Pan Am medallist hoping to inspire young wrestlers
Having secured two medals representing Jamaica this year, Aaron Johnson is hoping his accomplishment will inspire a new generation of Olympic-styled wrestlers on the island.
Johnson, 24, followed up on a Central American and Caribbean (CAC) Games bronze medal last summer with one at the Pan American Games in Santiago, Chile, last month. He also earned another bronze at the Pan American Wrestling Championships earlier this year.
Born in New York to parents from St Andrew, Johnson started out playing American football in high school in Georgia, where he was raised. He took up wrestling to use the training and skills from that sport to make him a better defensive lineman, but he realised that football was not his true calling.
“In high school I realised I didn’t have the height or size to be a college football player, but in wrestling it doesn’t matter what height or size you are because there are many different weight classes,” he told the Jamaica Observer.
This realisation made him take wrestling more seriously and use it to earn a scholarship for college, where he studied information technology. From there he started representing Jamaica in 2021.
“It was interesting when I first visited,” he said. “I saw there wasn’t much there, but I saw that there were people who had a passion for wrestling and were very interested in building the sport on the island.”
Johnson sees 2023 as a year of growth after his performances at major games for Jamaica.
He says the Pan Am Games was the most challenging experience so far because of the level of opponents he has faced.
“Medals are progress but I’m not really satisfied with bronze,” he said. “I’m always chasing the gold medal, but it shows progress getting to different levels.
“But it was a good year. It had a lot of growth and I learned lessons.”
His coach, Ken Burgess, agrees.
“Aaron’s demonstrated at major competitions that he’s capable of winning medals,” he said. “He represented the island and the flag. That’s really important.
“Our goal is to build wrestling in Jamaica. It’s not a lucrative sport but it gives you self-confidence and discipline. Just to work at it is important. Most of the kids and adults on the island will not come from a wrestling background, but to get good at it, they have to work really hard at it. Some of the social aspects of wrestling are there â€“ brotherhood and family. You don’t always get that from sports where you’re trying to win a spot on the team.”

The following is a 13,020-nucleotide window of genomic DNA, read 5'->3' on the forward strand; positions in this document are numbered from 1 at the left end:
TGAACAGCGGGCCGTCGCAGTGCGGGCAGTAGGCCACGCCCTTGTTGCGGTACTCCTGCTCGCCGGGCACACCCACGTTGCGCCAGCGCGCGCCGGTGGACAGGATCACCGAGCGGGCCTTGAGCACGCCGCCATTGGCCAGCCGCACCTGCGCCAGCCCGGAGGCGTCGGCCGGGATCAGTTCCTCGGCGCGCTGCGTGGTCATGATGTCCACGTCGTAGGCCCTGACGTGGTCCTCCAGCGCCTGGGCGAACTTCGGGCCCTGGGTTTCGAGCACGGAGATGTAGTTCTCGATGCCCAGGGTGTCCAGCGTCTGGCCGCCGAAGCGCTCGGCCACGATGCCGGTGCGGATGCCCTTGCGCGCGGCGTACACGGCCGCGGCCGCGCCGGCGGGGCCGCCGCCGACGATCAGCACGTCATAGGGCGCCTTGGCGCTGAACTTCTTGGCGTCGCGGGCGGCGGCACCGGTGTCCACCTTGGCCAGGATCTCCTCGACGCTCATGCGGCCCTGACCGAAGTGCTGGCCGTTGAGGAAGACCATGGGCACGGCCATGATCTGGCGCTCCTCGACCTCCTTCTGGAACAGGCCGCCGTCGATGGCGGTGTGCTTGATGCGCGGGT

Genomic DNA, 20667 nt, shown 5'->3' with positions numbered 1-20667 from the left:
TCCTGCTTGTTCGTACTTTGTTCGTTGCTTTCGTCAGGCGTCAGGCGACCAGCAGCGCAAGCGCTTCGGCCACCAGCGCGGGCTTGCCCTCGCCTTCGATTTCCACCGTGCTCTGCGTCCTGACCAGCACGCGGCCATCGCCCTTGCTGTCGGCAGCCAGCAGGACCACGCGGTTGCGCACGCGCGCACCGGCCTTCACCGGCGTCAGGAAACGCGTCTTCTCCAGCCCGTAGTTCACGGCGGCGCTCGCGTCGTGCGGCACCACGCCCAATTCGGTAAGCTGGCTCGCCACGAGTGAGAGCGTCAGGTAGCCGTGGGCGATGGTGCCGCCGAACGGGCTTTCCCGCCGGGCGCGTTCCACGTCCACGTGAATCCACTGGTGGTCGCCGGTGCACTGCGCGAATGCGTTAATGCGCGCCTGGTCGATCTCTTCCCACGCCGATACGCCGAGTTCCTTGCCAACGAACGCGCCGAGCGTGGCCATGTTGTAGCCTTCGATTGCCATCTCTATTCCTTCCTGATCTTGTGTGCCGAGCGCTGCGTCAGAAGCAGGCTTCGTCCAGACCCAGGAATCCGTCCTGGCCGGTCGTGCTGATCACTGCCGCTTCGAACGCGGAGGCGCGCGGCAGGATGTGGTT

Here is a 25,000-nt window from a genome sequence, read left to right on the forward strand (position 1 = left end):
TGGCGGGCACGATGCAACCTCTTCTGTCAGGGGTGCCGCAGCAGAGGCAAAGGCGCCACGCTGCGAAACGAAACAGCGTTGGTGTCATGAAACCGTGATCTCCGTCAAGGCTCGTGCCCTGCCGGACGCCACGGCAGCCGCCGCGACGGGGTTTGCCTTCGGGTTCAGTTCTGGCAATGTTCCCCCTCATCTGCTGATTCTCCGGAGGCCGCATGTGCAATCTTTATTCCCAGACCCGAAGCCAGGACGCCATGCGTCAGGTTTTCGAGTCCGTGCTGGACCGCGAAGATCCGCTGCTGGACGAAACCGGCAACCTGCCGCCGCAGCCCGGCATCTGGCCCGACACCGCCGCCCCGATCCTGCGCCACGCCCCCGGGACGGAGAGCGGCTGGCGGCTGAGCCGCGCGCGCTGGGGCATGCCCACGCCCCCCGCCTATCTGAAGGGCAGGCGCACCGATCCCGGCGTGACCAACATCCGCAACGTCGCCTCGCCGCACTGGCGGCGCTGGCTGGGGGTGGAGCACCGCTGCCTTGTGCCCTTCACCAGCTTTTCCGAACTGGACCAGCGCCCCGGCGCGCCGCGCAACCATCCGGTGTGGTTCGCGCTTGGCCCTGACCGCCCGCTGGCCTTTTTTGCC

Their long-term plan is to now have more wrestlers representing the country, and Burgess says the Jamaica Wrestling Federation has already been doing developmental work in high schools. However, it is also doing community outreach.
“What happens is that we can get into communities and local gyms where there is mixed martial arts [MMA] because there might be a bit more traction there to start small and then grow.
“The system [in which] I’m involved in Canada, and also in the US, is heavily entrenched in the schools, but there are other opportunities we need to look at for Jamaicans to start the programme. Then, as it builds and gets more popular, we can work with the schools a little bit more.”
Johnson and Burgess say that while most Jamaicans think of professional wrestling, meaning World Wrestling Entertainment (WWE) and All Elite Wrestling (AEW), when the sport is mentioned, it is not necessarily a bad thing. But they would like to see more education regarding their sport, especially because of how it has served as the foundation for numerous combat fighters. Many of these compete in MMA at the highest level, Ultimate Fighting Championship, and Bellator, and also in WWE and AEW.
While Johnson is considered the most successful athlete now representing Jamaica, there are others who are US and Canada-based looking to compete at the Pan Am Wrestling Championships in February.